A year ago, page after page of ink was spilled by prophets of doom fretting about the iPhone and how it would surely not be as good as this or that other phone. It doesn’t have a keyboard! It can’t do voice over IP calls for really cheap international calling! It isn’t open enough to allow Quake to be installed on it! Oh, the humanity! A year later, were the critics right?
Some of the criticisms, no doubt, were legitimate. At the time of launch, the forthcoming iTunes App Store was merely a dream amongst those not privy to any plans about it that might have already existed in Apple’s most closely guarded recesses. Custom ringtones of any sort were not possible. A new type of device was being birthed and imperfections existed.
A year later, those types of critiques have been solved. The key one that remains is the issue of openness, and I will admit that I would be pleased if the iPhone was made more open. If, for example, the iPhone accepted third party apps without getting them in a DRM protected form that would be dandy. If it came in an unlocked form, that would be splendid. If they gave it away for free and a full sized QWERTY keyboard sprang out of the bottom that would be swell. If it delivered a hot cup of coffee to my bed when my alarm went off, who wouldn’t love that?
The problem with all of these critiques, which, if considered in isolation from the positives of the iPhone, might sound like major marks against the product, is that they all yearn for a mythical device rather than pointing to real alternatives. Alchemy would be great too, if it worked.
What the naysayers always miss is that the iPhone made the things it was suppose to do practical and easy to do, many of them for the first time. I used mobile web functionality only for a few very specific tasks on my old phones, including a Symbian smart phone, because surfing the web on a mobile phone was exasperating. One was either stuck with oversized web pages of which one could see a very small bit and had to scroll constantly, or one could use stripped down mobile alternatives (when they existed).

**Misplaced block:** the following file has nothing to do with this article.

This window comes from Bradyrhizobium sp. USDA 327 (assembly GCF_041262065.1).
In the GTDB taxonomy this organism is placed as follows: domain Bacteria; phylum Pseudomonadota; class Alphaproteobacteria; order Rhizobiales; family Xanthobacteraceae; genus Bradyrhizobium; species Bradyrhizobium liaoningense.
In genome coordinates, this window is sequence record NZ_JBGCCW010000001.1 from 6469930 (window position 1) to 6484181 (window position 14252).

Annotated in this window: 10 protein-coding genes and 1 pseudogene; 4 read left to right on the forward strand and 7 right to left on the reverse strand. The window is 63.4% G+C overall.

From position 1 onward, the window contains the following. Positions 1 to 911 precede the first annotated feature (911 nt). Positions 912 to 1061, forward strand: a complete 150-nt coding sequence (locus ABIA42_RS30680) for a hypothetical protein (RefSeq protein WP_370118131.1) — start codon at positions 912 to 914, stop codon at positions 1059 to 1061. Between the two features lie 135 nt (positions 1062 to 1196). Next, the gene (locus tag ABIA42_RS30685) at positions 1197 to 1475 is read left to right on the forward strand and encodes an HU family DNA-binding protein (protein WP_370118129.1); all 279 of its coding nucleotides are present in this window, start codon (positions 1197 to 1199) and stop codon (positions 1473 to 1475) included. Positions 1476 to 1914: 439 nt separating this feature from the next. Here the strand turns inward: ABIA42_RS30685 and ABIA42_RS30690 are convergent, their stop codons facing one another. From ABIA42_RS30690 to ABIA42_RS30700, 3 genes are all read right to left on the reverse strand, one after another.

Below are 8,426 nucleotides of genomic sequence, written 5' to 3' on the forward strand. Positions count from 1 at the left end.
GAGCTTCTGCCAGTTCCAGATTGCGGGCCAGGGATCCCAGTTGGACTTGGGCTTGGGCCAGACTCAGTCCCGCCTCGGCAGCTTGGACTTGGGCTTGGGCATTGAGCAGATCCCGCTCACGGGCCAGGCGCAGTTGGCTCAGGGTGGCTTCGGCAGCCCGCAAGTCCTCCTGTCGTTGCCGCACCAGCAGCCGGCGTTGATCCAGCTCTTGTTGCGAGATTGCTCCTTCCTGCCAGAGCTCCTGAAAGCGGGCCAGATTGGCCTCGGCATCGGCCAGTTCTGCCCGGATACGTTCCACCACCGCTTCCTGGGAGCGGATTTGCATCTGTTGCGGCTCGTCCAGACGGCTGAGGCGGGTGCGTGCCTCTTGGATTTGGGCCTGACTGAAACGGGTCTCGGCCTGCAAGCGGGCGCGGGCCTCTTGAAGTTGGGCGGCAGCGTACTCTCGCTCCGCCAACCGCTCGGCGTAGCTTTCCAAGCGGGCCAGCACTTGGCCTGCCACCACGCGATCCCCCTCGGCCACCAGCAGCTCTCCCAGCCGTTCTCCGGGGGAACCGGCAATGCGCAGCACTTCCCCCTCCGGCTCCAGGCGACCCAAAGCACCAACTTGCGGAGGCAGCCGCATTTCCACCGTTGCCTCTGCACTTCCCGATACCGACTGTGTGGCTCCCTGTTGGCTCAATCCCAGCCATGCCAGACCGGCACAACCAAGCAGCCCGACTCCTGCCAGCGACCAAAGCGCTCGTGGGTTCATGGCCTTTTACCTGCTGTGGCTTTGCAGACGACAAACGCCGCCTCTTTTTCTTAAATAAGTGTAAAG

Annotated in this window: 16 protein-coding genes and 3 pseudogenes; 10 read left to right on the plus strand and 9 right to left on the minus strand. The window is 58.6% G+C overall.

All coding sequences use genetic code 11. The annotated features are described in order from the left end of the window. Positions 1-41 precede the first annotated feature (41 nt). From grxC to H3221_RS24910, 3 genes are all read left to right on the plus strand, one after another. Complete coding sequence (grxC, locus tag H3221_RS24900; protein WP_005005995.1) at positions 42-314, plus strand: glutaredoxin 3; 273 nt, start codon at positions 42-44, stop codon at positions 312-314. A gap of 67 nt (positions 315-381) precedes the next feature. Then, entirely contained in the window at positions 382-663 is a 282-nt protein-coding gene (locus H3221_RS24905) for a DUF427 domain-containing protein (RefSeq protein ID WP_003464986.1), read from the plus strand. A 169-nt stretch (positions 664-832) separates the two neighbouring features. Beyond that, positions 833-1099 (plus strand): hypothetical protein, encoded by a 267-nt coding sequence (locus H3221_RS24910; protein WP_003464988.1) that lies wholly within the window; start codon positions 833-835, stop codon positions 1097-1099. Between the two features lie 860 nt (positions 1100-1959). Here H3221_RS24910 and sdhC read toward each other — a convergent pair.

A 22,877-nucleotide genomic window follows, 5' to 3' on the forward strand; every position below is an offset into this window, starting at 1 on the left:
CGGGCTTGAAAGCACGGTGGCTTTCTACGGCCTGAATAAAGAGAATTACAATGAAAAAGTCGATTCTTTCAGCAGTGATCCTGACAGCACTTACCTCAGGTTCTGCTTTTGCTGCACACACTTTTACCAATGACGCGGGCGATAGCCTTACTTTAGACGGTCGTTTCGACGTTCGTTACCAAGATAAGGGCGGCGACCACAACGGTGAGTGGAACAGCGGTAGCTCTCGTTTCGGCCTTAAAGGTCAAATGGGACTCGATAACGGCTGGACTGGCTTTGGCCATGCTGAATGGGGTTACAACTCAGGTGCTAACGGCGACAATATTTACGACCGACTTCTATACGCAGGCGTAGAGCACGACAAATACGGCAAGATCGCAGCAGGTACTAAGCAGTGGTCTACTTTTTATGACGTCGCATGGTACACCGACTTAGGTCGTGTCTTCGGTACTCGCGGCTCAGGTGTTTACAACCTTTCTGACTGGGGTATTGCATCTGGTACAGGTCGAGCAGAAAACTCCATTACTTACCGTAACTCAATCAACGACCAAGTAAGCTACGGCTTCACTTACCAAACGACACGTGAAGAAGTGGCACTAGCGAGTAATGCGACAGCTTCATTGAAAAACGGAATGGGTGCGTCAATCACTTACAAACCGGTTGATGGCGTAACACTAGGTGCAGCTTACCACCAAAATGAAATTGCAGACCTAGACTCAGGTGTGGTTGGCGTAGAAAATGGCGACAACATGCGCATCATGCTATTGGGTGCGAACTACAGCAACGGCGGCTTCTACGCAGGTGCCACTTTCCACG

Contrarily, the iPhone placed a desktop quality web browser on its device with one extremely important feature: intelligent zooming. Instead of starting out viewing a page meant to be displayed on a screen at least several orders of magnitude larger at 100%, the iPhone zooms out to offer the “lay of the land.” This eliminates most scrolling right off the bat. More critically, the heavily publicized finger gestures make it as simple as a double tap on a given block of content to zoom in to just the right size to read that column of text with no horizontal scrolling necessary. I finally enjoyed using a mobile device as a web access point.
On launch day last year, I intended to sit it out, but when curiosity got the best of me and a relatively quiet AT&T store beckoned to come in and play with the demo unit, it was love at first sight. Immediately I could tell that the hype about the multi-touch screen and desktop class web browser were not just hype.I brought one home.
Some features completely changed how we expected to interact with phone functionality. For example, Visual Voicemail is a feature immediately appreciated by anyone who has ever listened to voicemail after voicemail drone on while waiting for the very last one, which, of course, is always the most important one.
These are the sorts of features that made millions of people go buy iPhone 1.0 over the last year. Two price drops and an impending 3G model later, I really have no regrets. All those “if only’s,” many of which will be answered in just a few weeks, can lead one to miss this point.
Not every device needs to be a full-fledged computing platform capable of complete customization to be good at its given task. My cordless phone has never had an OS update and I have not found myself frustrated that it lacks an AOL Instant Messenger client. The chant of “but iPhone doesn’t do this thing that my hackable Linux phone does” overlooks the more common sorts of tasks mentioned above that these iPhone-killer phones fall flat on.
That the iPhone is now going further towards an even more exciting frontier of being a full fledged mobile platform should not cause one to overlook that in this first year of iPhone usage, Steve Jobs’s latest pride and joy has already managed to do things – like mobile web browsing – exceedingly well while the constant litany of “better” devices struggled to catch up. Happy Birthday, iPhone, congratulations on a job well done.
Timothy R. Butler is editor-in-chief of Open for Business. Disclosure note: Tim personally owns a small amount of Apple (AAPL) stock.